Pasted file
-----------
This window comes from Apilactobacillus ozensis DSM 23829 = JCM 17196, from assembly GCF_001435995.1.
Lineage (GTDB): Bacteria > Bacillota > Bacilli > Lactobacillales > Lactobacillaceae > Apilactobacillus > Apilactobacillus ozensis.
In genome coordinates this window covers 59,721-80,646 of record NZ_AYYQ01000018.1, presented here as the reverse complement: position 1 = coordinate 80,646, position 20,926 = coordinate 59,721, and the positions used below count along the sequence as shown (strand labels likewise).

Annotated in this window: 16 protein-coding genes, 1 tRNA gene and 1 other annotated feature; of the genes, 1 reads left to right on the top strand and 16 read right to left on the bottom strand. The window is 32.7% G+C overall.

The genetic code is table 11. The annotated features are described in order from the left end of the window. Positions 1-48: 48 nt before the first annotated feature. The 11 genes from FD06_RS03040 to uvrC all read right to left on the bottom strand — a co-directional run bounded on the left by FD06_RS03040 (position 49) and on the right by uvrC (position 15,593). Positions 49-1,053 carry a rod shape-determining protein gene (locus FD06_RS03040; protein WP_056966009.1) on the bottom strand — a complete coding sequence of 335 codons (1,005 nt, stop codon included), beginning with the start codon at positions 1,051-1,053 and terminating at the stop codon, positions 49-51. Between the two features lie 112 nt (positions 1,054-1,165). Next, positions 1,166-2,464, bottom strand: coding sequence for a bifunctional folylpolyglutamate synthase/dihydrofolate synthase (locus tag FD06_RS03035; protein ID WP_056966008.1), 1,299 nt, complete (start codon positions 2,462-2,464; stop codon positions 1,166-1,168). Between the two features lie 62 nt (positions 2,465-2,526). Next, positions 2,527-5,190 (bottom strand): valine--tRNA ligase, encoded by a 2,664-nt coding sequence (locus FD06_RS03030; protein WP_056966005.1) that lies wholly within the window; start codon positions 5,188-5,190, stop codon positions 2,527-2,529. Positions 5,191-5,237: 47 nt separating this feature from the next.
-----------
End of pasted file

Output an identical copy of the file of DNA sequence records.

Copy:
This window comes from Apilactobacillus ozensis DSM 23829 = JCM 17196, from assembly GCF_001435995.1.
Lineage (GTDB): Bacteria > Bacillota > Bacilli > Lactobacillales > Lactobacillaceae > Apilactobacillus > Apilactobacillus ozensis.
In genome coordinates this window covers 59,721-80,646 of record NZ_AYYQ01000018.1, presented here as the reverse complement: position 1 = coordinate 80,646, position 20,926 = coordinate 59,721, and the positions used below count along the sequence as shown (strand labels likewise).

Annotated in this window: 16 protein-coding genes, 1 tRNA gene and 1 other annotated feature; of the genes, 1 reads left to right on the top strand and 16 read right to left on the bottom strand. The window is 32.7% G+C overall.

The genetic code is table 11. The annotated features are described in order from the left end of the window. Positions 1-48: 48 nt before the first annotated feature. The 11 genes from FD06_RS03040 to uvrC all read right to left on the bottom strand — a co-directional run bounded on the left by FD06_RS03040 (position 49) and on the right by uvrC (position 15,593). Positions 49-1,053 carry a rod shape-determining protein gene (locus FD06_RS03040; protein WP_056966009.1) on the bottom strand — a complete coding sequence of 335 codons (1,005 nt, stop codon included), beginning with the start codon at positions 1,051-1,053 and terminating at the stop codon, positions 49-51. Between the two features lie 112 nt (positions 1,054-1,165). Next, positions 1,166-2,464, bottom strand: coding sequence for a bifunctional folylpolyglutamate synthase/dihydrofolate synthase (locus tag FD06_RS03035; protein ID WP_056966008.1), 1,299 nt, complete (start codon positions 2,462-2,464; stop codon positions 1,166-1,168). Between the two features lie 62 nt (positions 2,465-2,526). Next, positions 2,527-5,190 (bottom strand): valine--tRNA ligase, encoded by a 2,664-nt coding sequence (locus FD06_RS03030; protein WP_056966005.1) that lies wholly within the window; start codon positions 5,188-5,190, stop codon positions 2,527-2,529. Positions 5,191-5,237: 47 nt separating this feature from the next.